Should parents let kids make choices about their lives? I believe giving kids choices as a parenting hack is super useful when done appropriately. To illustrate, look at the stories below and see if you can find the reasons it works so well.
When my kids were young, it was a frustrating experience to get them into their snowsuits. They wanted to go out, but didn’t want to wear the clothing that would keep them warm. What kind of logic do little kids have?!
I decided to give a choice: let them decide which leg goes in first. Wow! That worked like a charm! Also, I let them pick the mitts or the hat. I didn’t ask, “Would you like to get dressed now?” They were getting snowsuits on and that was it!
Bedtime was another difficult time especially for my second son. It was so hard to give up playing with toys and having fun.
I gave one or two choices that really worked: I asked him whether he’d like to sing the ABCs as we went upstairs, or count the stairs. He immediately zeroed in on going upstairs and made his decision.
Another time I would ask him which story he’d like to read after tooth-brushing and give a choice of two books for him to consider. When he thought about it, he chose one and headed for the stairs.
When my kids were older, I continued to give choices because they were so effective!
Getting Up For School
That warm bed was so hard to leave to start the day. My son dragged his feet and had a terrible time getting up in the morning.
I decided to give him the choice of having me waken him, or getting his own alarm clock (that we would set together) that would tell him when to get up. He chose the alarm clock, and, because he made the decision, he abided by his choice and we had no further problems.
Food was another area that presented conflict. I had a picky eater who would only eat food that was white. If left to his own devices, white bread, rice, potatoes and pasta would have been his only diet. My efforts to force him to eat veggies were a lost cause and had caused horrible scenes at the dinner table. I racked my brain to come up with a choice I could offer him that would solve the problem.
What I did, was to change the way I served food at the table. Instead of serving portions to everyone, I presented the food in different bowls on the table. I stopped making a white food for awhile and chose interesting veggies and foods that were healthy and had visual appeal. Everyone could serve him/herself and I stopped urging my son to eat. When the pressure was off, and he saw everyone taking food from the bowls, my son decided, on his own, to try some of the healthy food. I also let the kids know that food would be served again at the next meal, so realizing that there would be little in the way of snacks until then, they ate their food. My picky eater began to appreciate colorful, tasty, healthy food. As an adult, he always tries new foods.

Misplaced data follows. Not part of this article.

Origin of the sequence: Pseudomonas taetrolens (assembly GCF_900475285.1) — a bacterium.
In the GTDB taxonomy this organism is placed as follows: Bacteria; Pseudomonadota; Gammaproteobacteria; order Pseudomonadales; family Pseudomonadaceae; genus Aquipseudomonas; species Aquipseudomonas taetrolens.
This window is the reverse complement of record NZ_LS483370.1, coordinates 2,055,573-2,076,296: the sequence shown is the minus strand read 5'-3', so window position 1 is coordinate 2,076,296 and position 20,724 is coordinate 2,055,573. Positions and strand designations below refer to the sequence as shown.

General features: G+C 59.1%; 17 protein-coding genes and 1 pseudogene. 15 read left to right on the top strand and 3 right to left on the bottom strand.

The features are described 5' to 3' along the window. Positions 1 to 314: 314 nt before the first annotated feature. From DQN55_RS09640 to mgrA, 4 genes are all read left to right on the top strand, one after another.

Why It Works
What do you see as the two reasons that giving choices worked with my kids? Here is my answer:
1. Refusing to get into a power struggle and to try to force them produced a feeling of calm. There was no win-lose situation. As a parent who looked out for her kids’ best interests, I guided them to the action that was good for them, but let them choose how they were going to do it. Their ability to choose was empowering for them and they felt valued when asked to make the choice.
2. Steering the kids to the path I wanted them to take avoided meltdowns and arguments. One of my boys got a lot of attention in former days from engaging me in conflict. He became the “bad” boy, and wanted to protest every step I wanted him to take. I fell for it and ended up giving him attention for misbehavior instead of for cooperation. When I realized my mistake and started to give attention for positive behavior and took the arguing away by giving choices that allowed him to have input in decisions, he had no need to oppose me to get attention. Our home became happier and healthier.
To sum up, giving kids choices is a wonderful way to avoid tension and stress in your family. You, their parent, is in charge and is mapping out the route you want them to take. You offer them smaller choices within your large one (your decision on what is necessary for their wellbeing). They enjoy having some say and usually respond positively.
You’ll find you feel so much better than when you’re the boss giving orders that are resented or disputed.
I’m available to help if you have questions or concerns about your family life. Please be in touch by commenting below.
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